Role human resource manager plays in change management


With the increase in competition, locally or globally, organizations must become more adaptable, resilient, agile, and customer-focused to succeed. And within this change in environment, the change in an organizational professional has to evolve to become a strategic partner, an employee sponsor or advocate, and a change mentor within the organization. In order to succeed, management must be a business driven function with a thorough understanding of the organization's big picture and be able to influence key decisions and policies. In general, the focus of today's HR Manager is on strategic personnel retention and talents development. Managers will be coaches, counselors, mentors, and succession planners to help motivate organization's members and their loyalty. The manager will also promote and fight for values, ethics, beliefs, and spirituality within their organizations, especially in the management of workplace diversity.

This paper will highlight on how organization should be manage and implementation changes within the organization internal and external. As well as what type of changes could be fruitful for drive a organization for getting good position in the market. Good and in time organizational changes can meet the challenges of workplace diversity, how to motivate employees through gain-sharing and executive information system through proper planning, organizing, leading and controlling their human resources.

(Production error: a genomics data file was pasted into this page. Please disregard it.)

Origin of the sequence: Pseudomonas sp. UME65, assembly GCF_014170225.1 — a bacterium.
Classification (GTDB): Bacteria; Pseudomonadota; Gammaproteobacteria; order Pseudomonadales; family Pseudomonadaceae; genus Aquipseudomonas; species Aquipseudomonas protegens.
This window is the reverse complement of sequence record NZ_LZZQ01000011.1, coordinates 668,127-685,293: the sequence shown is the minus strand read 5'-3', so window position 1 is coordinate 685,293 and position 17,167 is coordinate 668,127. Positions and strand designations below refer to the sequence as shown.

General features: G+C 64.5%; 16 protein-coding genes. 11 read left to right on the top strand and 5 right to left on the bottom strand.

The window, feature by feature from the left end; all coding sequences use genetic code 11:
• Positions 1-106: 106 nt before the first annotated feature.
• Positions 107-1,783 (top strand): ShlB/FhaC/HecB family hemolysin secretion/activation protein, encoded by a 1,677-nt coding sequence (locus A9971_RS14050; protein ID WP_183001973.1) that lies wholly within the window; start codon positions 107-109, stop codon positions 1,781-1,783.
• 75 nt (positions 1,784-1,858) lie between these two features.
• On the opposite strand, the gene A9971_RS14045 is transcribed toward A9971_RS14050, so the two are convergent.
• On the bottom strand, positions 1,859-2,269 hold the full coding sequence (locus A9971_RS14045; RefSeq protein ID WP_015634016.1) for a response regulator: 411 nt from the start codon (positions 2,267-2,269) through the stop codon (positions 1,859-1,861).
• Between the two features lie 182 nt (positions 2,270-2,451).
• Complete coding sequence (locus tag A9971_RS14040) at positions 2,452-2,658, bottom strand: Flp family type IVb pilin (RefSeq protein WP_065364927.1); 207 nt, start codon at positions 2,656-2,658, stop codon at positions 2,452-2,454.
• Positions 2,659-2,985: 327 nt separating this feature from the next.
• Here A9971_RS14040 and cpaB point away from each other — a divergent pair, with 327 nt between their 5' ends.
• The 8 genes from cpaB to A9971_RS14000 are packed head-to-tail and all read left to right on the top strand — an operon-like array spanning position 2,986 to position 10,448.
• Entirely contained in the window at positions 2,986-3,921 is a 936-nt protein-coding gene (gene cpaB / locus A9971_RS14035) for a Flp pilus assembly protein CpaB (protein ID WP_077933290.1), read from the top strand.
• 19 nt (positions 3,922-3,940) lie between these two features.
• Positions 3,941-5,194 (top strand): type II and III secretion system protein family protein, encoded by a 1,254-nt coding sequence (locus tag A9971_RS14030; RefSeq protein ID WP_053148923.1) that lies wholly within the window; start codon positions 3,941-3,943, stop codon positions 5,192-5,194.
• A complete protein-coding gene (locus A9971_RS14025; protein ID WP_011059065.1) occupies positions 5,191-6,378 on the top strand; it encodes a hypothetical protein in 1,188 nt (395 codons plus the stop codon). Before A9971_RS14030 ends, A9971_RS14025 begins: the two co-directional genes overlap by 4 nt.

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In recent years there has been growing interest in the organization change .whether or not organization are facing greater pressure to change today than in earlier times is debatable. It is certain, however, that today's organization face quite specific challenges. These include increasing internationalization, rapid advances in technology, uncertain political environments, faster product life-cycles, all supposedly achievable by organization employing fewer people. A central topic of change for many organizations has been downsizing and delay ring to try and achieve such efficiencies.

Socio-economic changes especially in the role of the state have also had a great impact on all organization in the private, public and voluntary sectors. Across Europe there has been a substantial erosion of state support for each of the economic sector in favor of a more individualistic or market oriented approach.

RBN enterprises are newly introduced company in the market. The purpose of this company getting customers around the world. Within few years company repute in the market is very good and got his position in well known companies. Basically company relay on strong and fruitful organization management rules. But still it needs some developing strategy for change and how they plan to implement their plans for getting higher position in this fast growing market.